Binding Profiles of Chromatin-Modifying Proteins Are Predictive for Transcriptional Activity and Promoter-Proximal Pausing
The establishment and maintenance of proper gene expression patterns is essential for stable cell differentiation. Using unsupervised learning techniques, chromatin states have been linked to discrete gene expression states, but these models cannot predict continuous gene expression levels, nor do they reveal detailed insight into the chromatin-based control of gene expression. Here, we employ regularized regression techniques to link, in a quantitative manner, binding profiles of chromatin proteins to gene expression levels and promoter-proximal pausing of RNA polymerase II in Drosophila melanogaster on a genome-wide scale. We apply stability selection to reliably detect interactions of chromatin features and predict several known, suggested, and novel proteins and protein pairs as transcriptional activators or repressors. Our integrative analysis reveals new insights into the complex interplay of transcriptional regulators in the context of gene expression. Supplementary Material is available at www.libertonline.com/cmb.
Available from: Xinzhou Zhu
- "Additional evidence for cooperation between ASH1 and FSH during gene activation is provided by our recent study, applying regression models in order to predict gene expression based on chromatin binding profiles. In this quantitative modeling framework, the two proteins form an interaction pair . "
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The question of how cells re-establish gene expression states after cell division is still poorly understood. Genetic and molecular analyses have indicated that Trithorax group (TrxG) proteins are critical for the long-term maintenance of active gene expression states in many organisms. A generally accepted model suggests that TrxG proteins contribute to maintenance of transcription by protecting genes from inappropriate Polycomb group (PcG)-mediated silencing, instead of directly promoting transcription.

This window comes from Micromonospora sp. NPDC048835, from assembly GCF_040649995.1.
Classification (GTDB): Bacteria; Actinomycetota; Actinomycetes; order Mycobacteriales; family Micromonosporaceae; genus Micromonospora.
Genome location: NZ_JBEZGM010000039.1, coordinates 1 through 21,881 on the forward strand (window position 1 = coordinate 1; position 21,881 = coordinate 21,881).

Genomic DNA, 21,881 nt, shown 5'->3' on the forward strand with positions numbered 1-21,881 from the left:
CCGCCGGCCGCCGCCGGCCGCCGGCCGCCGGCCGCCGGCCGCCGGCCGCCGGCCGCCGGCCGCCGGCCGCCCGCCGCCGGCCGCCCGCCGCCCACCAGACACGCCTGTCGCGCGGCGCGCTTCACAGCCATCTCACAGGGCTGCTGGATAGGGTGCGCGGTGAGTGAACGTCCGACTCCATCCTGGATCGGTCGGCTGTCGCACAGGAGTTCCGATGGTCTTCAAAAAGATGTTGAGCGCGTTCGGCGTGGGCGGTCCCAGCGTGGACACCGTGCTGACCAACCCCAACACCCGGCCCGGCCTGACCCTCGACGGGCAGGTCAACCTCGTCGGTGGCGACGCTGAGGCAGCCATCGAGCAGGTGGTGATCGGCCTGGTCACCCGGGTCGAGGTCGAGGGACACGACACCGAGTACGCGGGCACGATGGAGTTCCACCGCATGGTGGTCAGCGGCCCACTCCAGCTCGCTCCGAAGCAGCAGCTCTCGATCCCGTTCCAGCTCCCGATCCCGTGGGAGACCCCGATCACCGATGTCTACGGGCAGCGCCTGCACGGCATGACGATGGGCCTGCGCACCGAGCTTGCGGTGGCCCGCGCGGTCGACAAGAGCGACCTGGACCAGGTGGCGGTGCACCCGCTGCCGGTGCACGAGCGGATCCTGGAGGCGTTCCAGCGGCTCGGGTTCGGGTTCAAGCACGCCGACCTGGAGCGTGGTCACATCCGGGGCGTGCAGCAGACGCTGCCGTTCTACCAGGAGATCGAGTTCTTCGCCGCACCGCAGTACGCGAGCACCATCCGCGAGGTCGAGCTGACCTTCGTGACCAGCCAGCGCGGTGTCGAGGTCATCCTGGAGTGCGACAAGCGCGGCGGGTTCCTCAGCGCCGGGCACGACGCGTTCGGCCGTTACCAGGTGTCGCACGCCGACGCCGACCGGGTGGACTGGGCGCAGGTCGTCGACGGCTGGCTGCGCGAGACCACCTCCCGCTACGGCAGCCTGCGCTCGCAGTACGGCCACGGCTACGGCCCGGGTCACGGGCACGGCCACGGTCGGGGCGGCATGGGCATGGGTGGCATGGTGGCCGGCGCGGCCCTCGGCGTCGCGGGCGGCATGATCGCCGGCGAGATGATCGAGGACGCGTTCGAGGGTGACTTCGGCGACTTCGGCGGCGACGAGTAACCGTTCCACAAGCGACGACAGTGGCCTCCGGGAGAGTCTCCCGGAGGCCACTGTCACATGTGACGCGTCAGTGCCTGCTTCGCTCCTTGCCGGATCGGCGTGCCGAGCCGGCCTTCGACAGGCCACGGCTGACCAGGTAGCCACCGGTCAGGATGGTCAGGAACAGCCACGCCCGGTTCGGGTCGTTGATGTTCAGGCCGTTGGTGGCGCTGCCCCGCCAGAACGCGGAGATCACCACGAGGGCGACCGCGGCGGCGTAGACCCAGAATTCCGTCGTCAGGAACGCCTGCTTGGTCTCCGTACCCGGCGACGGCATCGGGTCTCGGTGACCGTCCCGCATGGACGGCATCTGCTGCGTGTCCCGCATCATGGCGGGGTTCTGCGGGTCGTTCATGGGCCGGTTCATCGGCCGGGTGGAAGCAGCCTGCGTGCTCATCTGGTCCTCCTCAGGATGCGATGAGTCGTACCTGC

Results and discussion
Here we report a physical and functional interaction in Drosophila between two members of the TrxG, the histone methyltransferase ASH1 and the bromodomain and extraterminal family protein FSH. We investigated this interface at the genome level, uncovering a widespread co-localization of both proteins at promoters and PcG-bound intergenic elements. Our integrative analysis of chromatin maps and gene expression profiles revealed that the observed ASH1-FSH binding pattern at promoters is a hallmark of active genes. Inhibition of FSH-binding to chromatin resulted in global down-regulation of transcription. In addition, we found that genes displaying marks of robust PcG-mediated repression also have ASH1 and FSH bound to their promoters.
Our data strongly favor a global coactivator function of ASH1 and FSH during transcription, as opposed to the notion that TrxG proteins impede inappropriate PcG-mediated silencing, but are dispensable elsewhere. Instead, our results suggest that PcG repression needs to overcome the transcription-promoting function of ASH1 and FSH in order to silence genes.
Genome biology 02/2013; 14(2):R18. DOI:10.1186/gb-2013-14-2-r18 · 10.81 Impact Factor
Available from: epub.ub.uni-muenchen.de